Physiome Modeller

Physiome Modeller was developed initially as a prototype to demonstrate the interaction between a web-application and OpenCMISS-Zinc in the presentation and interaction with a multiscale, physiome-style, computational model. The primary focus of the demonstration was on the kidney, and hence the tool currently provides the greatest level of detail for the kidney, nephron, and renal epithelial cells.


A further aim for the Physiome Modeller was to integrate our previous work on a renal nephron browser (doi: 10.1098/rsfs.2010.0032, shown below) and reference descriptions of CellML models (doi: doi: 10.1109/IEMBS.2008.4649689 and doi: 10.1093/bioinformatics/btn080, shown below) with the tools being developed under as part of the GET framework, in particular the GET web application. While a purely web-based solution is desireable, the particular technology currently (and used in the nephron browser) used for the interactive three-dimensional visualisation (OpenCMISS-Zinc) is not readily available for easy use across the main operating systems and web browsers.

The nephron browser interface.


The interactive reference description for CellML models.


So while the Physiome Modeller is a Python desktop application, it is conceptually just a wrapper around a web browser which provides the link to the OpenCMISS-Zinc scene viewer, as shown below. In this manner, we are able to develop the GET tools as standard Javascript web applications and then directly connect them to the three-dimensional graphics with the expectation that once Zinc is available natively in the web browser the python wrapper can be easily replaced with a native Javascript implementation.



The three aspects of the Physiome Modeller user interface are:

  • the tree view on the left, allowing the user to navigate through the spatial scales;
  • the centre panel, which displays the actual content; and
  • the right panel shows the interactive graphical rendering of the model – i.e., the same as the nephron graphic in the original nephron browser.

In the example shown below, you see the “human” spatial scale where you get the search results for all data in the Physiome Repository matching “circulatory system” in the content pane and a whole body to play with in the graphical view.


Since we are using our fully fledged visualisation toolkit, we have access to all sorts of useful functionality. In this screen shot we have displayed some of the original images used to create this computational model (in this case from the visible human data set).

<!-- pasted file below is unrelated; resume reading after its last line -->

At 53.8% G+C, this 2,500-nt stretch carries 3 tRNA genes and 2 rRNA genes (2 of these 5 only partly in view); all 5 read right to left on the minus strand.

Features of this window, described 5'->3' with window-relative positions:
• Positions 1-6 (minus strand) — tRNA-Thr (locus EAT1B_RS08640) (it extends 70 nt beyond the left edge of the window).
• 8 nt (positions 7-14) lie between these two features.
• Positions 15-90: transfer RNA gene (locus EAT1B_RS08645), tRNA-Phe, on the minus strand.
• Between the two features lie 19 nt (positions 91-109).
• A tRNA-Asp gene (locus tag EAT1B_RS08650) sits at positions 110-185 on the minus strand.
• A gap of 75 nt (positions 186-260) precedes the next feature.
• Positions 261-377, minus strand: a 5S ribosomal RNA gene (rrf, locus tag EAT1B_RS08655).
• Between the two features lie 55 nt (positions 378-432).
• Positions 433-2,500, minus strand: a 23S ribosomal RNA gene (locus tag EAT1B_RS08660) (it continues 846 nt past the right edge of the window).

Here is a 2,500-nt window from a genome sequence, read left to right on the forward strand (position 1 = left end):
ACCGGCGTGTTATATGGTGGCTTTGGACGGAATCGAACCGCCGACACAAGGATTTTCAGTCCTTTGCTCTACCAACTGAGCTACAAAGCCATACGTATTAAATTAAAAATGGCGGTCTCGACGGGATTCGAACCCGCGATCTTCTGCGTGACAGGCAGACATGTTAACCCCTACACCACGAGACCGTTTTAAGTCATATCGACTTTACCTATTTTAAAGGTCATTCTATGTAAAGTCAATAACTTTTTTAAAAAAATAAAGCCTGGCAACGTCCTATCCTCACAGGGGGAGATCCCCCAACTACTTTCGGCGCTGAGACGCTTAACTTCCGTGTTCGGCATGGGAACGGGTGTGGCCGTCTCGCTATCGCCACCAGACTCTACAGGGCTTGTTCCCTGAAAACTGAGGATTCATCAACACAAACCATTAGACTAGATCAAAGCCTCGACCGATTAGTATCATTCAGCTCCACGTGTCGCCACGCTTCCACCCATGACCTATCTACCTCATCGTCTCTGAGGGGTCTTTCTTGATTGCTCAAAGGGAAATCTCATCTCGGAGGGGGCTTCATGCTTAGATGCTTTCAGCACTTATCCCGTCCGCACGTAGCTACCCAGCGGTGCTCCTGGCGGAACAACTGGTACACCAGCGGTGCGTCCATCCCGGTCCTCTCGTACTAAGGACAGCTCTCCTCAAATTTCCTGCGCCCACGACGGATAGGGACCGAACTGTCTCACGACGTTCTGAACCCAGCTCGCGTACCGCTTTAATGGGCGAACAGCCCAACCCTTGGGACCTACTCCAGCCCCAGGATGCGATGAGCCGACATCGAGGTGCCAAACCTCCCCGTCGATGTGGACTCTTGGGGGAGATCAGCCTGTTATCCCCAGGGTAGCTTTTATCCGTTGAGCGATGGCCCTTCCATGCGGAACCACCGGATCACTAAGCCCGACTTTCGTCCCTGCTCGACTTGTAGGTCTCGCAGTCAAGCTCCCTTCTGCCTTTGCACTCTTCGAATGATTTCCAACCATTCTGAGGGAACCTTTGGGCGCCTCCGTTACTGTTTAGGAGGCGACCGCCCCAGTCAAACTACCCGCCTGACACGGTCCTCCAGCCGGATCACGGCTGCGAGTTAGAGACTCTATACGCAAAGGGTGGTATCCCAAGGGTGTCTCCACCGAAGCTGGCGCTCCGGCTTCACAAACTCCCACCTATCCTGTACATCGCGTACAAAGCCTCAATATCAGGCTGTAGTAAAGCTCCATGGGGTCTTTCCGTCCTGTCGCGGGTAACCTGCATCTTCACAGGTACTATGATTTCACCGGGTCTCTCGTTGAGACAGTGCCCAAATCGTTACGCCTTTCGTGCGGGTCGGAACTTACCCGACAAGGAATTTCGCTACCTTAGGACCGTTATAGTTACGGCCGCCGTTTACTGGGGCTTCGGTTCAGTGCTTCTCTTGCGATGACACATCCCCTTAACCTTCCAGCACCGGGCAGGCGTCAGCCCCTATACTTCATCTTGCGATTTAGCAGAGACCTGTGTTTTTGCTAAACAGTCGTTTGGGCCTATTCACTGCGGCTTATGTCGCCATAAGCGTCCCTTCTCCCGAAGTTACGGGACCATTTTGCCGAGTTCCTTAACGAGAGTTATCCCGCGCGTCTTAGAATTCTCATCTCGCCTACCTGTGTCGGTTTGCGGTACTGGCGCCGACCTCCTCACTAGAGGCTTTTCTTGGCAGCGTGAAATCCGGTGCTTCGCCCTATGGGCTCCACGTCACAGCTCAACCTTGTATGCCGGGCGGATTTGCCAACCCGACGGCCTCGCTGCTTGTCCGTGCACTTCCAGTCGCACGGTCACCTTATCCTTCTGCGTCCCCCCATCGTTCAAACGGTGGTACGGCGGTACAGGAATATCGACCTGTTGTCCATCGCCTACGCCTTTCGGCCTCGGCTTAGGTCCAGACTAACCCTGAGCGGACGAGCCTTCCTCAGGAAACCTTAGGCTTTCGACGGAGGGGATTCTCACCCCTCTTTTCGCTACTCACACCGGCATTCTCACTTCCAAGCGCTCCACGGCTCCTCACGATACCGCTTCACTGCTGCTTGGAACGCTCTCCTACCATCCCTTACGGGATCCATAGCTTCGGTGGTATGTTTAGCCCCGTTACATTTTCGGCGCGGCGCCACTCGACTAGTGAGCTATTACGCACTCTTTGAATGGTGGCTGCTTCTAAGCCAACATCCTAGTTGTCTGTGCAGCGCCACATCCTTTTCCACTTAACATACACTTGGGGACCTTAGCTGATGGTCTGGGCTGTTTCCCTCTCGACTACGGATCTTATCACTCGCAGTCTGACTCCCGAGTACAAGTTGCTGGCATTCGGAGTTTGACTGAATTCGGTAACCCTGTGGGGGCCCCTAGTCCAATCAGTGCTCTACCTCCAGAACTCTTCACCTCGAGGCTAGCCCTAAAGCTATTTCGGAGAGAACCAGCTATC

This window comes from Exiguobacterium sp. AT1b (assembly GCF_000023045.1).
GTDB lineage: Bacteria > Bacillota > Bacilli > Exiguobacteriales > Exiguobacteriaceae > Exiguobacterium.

and here showing that as the user “zooms” in to the model, the skin has disappeared to allow uninterrupted views of the components of the human circulatory system.


In the Physiome Modeller, the user is able to navigate through the spatial scales, for the renal system only, either “automatically” by zooming in on the appropriate region of the graphical display; or by selecting the desired scale in the tree view on the left panel. Here we have shifted to the kidney (organ spatial scale) and can now see all search results from the Physiome Repository related to the kidney (in the centre panel) and the graphical rendering shows the larger vessels of the renal vasculature.


Zooming in further, the user drops down to the sub-organ spatial scale and is presented with the nephron model (from the previous nephron browser) and accompanying nephron search results from the repository.


Further zooming now drops the user down to the cell spatial scale. In the demonstration shown below, the user is presented with a certain epithelial cell model in the graphical rendering pane, but that has been hidden in this screen shot to allow a better view of the GET web application now being embedded inside the Physiome Modeller user interface. While not actually integrated into one web application, it does at least present a common look and feel across the tools and show where things are heading. The user is also able to easily navigate back up to the higher spatial scales, so that once we get the simulation capabilities all hooked up you could imagine how a user could “edit” their cell model in this view and then run whole nephron or kidney simulations and quick access the simulation results all in one tool.


When available for the current model being displayed, it is also possible for the user to browse an embedded version of the CellML reference description (described above), as shown below. Again, the model visualisation panel has been hidden.